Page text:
A list of specific recommendations for general health care of cats is given to you. This catalogs the latest recommendations on caring for your cat. It also includes a list called "Early Signs of Disease." This is important information that equips you to detect many diseases in their early, and usually treatable, stages.
Aging is a natural process that we all experience. However, it brings with it some changes that are not particularly desirable. Forestalling and controlling certain aspects of the aging process are possible if the appropriate measures are taken in a timely manner. The purpose of this page is to inform you of appropriate measures that should be taken for older cats.
At what age is a cat a senior citizen?
That is a fair question because cats age at a different rate than we do. During the first year of life, a cat achieves adulthood. Therefore, that first year is equivalent to about 18 human years. After that, the cat ages in a fairly linear fashion. Each year then becomes the equivalent to about 5 human years. Based on that scheme, a comparison of feline and human years is as follows:
Based on this aging scheme, any cat over 10 years of age is what we call a "senior cat."
Common Ailments of Senior Cats
Many senior cats get a bit lazy in their grooming habits. They often begin to develop mats in their hair coat. Therefore, frequent (1-3 times per week) brushing is important. Brushing collects the dead hair that they would remove by grooming, and it removes tangles before they become mats. However, occasionally it will be necessary to cut out a mat. Be very careful with scissors or clippers because many elderly cats have very thin skin that cuts or tears easily.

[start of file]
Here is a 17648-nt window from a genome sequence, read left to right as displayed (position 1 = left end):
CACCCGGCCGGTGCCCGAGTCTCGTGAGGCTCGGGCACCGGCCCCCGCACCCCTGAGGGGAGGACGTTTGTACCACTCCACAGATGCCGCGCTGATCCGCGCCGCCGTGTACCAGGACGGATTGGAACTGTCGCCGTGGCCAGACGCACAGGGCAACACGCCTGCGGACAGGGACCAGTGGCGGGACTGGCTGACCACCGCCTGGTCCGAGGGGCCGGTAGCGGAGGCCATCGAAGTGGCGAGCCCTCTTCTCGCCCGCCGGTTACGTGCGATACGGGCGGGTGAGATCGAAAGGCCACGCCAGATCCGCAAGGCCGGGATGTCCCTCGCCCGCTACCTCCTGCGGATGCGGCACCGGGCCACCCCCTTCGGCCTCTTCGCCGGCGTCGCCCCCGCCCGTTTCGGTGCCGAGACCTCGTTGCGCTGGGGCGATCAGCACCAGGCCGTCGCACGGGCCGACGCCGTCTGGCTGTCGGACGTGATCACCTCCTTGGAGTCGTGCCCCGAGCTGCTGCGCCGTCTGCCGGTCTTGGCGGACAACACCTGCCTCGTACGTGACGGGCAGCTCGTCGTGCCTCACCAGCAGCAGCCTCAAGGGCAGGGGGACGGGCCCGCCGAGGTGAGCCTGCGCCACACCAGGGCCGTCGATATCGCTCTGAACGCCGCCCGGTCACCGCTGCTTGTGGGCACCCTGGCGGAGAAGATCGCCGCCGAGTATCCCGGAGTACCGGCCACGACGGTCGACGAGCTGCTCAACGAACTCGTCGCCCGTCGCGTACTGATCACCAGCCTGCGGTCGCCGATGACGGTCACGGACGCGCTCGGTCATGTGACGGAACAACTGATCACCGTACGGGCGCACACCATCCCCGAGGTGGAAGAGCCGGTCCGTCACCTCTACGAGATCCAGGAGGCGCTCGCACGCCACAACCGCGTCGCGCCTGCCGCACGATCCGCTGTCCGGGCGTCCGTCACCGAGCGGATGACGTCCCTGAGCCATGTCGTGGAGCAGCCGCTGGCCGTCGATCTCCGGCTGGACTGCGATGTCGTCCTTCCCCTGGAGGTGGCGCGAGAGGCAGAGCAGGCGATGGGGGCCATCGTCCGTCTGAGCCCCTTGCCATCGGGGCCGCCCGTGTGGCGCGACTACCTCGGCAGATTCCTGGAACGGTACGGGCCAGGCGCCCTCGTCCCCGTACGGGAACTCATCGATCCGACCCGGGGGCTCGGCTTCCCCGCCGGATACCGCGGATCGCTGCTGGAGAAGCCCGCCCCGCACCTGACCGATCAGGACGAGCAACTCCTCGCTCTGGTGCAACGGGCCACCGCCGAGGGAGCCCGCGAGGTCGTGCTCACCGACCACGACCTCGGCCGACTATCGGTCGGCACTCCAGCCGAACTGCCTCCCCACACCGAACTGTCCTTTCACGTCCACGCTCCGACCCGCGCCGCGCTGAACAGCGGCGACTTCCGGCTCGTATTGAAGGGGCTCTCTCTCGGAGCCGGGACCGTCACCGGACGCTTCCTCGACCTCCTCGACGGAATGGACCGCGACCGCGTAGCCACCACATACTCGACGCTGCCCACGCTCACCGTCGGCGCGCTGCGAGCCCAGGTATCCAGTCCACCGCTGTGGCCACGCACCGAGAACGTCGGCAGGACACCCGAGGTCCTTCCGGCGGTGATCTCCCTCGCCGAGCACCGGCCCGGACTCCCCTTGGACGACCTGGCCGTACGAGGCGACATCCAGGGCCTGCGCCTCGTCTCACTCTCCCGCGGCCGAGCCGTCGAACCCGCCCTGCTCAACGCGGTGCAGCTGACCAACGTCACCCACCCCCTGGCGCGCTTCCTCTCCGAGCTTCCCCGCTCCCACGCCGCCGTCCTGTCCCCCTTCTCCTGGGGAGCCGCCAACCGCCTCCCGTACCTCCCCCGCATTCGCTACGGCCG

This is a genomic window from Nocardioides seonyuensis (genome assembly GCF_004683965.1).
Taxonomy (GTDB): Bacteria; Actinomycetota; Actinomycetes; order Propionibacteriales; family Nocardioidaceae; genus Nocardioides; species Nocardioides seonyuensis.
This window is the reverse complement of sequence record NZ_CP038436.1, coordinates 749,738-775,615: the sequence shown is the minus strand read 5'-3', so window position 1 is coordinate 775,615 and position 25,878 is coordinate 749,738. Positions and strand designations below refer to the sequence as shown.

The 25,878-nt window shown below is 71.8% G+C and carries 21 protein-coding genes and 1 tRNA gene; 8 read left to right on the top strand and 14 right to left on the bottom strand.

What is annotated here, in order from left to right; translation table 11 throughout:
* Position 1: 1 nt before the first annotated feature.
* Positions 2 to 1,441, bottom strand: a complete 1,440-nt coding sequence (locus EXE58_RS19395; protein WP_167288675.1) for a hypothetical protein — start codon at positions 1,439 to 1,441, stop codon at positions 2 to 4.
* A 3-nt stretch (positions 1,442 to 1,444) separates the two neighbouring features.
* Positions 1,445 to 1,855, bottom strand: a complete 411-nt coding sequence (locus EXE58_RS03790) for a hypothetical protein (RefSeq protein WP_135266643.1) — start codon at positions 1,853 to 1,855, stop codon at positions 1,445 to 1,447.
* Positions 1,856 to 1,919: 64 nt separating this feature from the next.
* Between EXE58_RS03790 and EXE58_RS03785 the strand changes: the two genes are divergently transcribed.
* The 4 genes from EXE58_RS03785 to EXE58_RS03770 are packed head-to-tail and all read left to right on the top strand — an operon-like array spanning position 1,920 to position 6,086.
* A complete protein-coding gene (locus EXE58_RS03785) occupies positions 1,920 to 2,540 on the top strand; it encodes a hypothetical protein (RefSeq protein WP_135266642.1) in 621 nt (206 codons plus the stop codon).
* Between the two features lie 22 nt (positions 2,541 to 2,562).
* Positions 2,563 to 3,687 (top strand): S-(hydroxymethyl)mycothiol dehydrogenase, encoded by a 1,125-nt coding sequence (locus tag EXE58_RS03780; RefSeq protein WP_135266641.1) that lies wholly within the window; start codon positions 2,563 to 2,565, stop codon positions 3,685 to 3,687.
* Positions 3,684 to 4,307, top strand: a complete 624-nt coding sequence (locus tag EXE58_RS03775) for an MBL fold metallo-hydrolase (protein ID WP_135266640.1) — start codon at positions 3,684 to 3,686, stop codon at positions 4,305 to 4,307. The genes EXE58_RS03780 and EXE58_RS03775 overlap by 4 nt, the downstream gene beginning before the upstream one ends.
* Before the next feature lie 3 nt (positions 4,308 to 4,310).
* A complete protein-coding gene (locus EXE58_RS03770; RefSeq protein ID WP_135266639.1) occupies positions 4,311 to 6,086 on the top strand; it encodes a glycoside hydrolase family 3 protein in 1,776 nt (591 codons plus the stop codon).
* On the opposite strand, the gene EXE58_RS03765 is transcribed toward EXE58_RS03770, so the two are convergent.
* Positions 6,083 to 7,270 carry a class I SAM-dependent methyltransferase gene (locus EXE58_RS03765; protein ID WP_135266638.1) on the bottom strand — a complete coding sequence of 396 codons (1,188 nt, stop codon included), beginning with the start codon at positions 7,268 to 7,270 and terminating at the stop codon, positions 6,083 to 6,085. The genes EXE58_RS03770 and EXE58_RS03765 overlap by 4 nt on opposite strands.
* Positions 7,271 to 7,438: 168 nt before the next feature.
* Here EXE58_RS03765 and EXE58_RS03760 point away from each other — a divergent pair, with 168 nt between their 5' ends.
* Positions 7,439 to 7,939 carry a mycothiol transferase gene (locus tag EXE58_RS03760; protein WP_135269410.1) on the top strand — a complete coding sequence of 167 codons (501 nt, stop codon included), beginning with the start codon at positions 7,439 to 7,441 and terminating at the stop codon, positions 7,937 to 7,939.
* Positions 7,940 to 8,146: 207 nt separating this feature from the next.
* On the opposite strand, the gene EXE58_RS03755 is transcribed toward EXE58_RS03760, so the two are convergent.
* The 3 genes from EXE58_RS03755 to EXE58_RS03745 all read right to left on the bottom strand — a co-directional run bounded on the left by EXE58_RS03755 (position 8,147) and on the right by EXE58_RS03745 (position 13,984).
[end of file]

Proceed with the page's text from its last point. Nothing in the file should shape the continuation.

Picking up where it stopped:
Senior cats also lose the desire or ability to sharpen their nails regularly. The nails become very thick because the dead nail tissue is retained. Failure to sharpen nails can also result in the nail curling backward into the pad. This will be most uncomfortable and will result in lameness and bleeding. The key to preventing these problems is to cut your cat's nails at least once each month.
Dental disease is common in older cats. The two most common forms of dental disease are tartar buildup with resulting periodontal disease and deep cavities near the gum line. Tartar buildup is common in cats of any age, but older cats often have heavy tartar buildup due to years of dental neglect. The tartar irritates the gums, pushes the gums away from the roots of the teeth, and harbors bacteria. The bacteria not only affect the mouth but they are also carried by the blood stream to other organs, notably the kidneys. Tartar buildup and periodontal disease are very treatable with proper cleaning and antibiotic therapy. The cavities that form are called Cervical Line Lesions (CLL's). They form at the gum line and are often covered by the gums that proliferate over them. The cat is very painful when that tooth is touched; it may have difficulty eating. The only realistic treatment is extraction of the tooth. Attempts have been made to fill these cavities, but invariably these teeth undergo further deterioration and need to be extracted a few weeks to months later.
Eyesight is usually not lost in older cat although it can become diminished, especially in dim lighting situations. However, the irises (the colored part of the eye that opens and closes) often begin to get a mottled appearance about 15 years of age.